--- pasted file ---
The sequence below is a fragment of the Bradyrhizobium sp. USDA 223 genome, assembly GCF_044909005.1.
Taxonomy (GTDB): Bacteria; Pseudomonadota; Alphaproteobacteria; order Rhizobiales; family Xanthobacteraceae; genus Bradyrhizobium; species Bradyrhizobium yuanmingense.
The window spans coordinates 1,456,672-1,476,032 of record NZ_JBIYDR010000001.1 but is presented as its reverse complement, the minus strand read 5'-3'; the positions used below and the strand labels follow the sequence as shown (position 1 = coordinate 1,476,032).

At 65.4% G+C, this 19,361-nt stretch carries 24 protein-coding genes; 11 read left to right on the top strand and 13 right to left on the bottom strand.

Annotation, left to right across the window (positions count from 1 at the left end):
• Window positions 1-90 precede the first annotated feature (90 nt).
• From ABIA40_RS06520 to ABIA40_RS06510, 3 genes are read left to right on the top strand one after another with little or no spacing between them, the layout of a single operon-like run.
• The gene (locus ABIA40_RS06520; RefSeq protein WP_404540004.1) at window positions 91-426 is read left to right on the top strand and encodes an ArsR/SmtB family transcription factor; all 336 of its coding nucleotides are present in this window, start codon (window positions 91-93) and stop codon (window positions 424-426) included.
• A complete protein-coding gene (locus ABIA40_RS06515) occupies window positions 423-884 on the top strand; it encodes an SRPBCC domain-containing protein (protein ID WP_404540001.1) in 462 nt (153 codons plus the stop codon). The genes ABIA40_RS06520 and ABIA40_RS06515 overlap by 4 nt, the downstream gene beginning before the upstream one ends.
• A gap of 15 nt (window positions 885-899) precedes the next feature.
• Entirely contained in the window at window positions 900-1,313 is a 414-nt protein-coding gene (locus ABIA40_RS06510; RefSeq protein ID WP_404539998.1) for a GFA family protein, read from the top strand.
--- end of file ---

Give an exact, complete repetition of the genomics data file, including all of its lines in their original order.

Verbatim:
The sequence below is a fragment of the Bradyrhizobium sp. USDA 223 genome, assembly GCF_044909005.1.
Taxonomy (GTDB): Bacteria; Pseudomonadota; Alphaproteobacteria; order Rhizobiales; family Xanthobacteraceae; genus Bradyrhizobium; species Bradyrhizobium yuanmingense.
The window spans coordinates 1,456,672-1,476,032 of record NZ_JBIYDR010000001.1 but is presented as its reverse complement, the minus strand read 5'-3'; the positions used below and the strand labels follow the sequence as shown (position 1 = coordinate 1,476,032).

At 65.4% G+C, this 19,361-nt stretch carries 24 protein-coding genes; 11 read left to right on the top strand and 13 right to left on the bottom strand.

Annotation, left to right across the window (positions count from 1 at the left end):
• Window positions 1-90 precede the first annotated feature (90 nt).
• From ABIA40_RS06520 to ABIA40_RS06510, 3 genes are read left to right on the top strand one after another with little or no spacing between them, the layout of a single operon-like run.
• The gene (locus ABIA40_RS06520; RefSeq protein WP_404540004.1) at window positions 91-426 is read left to right on the top strand and encodes an ArsR/SmtB family transcription factor; all 336 of its coding nucleotides are present in this window, start codon (window positions 91-93) and stop codon (window positions 424-426) included.
• A complete protein-coding gene (locus ABIA40_RS06515) occupies window positions 423-884 on the top strand; it encodes an SRPBCC domain-containing protein (protein ID WP_404540001.1) in 462 nt (153 codons plus the stop codon). The genes ABIA40_RS06520 and ABIA40_RS06515 overlap by 4 nt, the downstream gene beginning before the upstream one ends.
• A gap of 15 nt (window positions 885-899) precedes the next feature.
• Entirely contained in the window at window positions 900-1,313 is a 414-nt protein-coding gene (locus ABIA40_RS06510; RefSeq protein ID WP_404539998.1) for a GFA family protein, read from the top strand.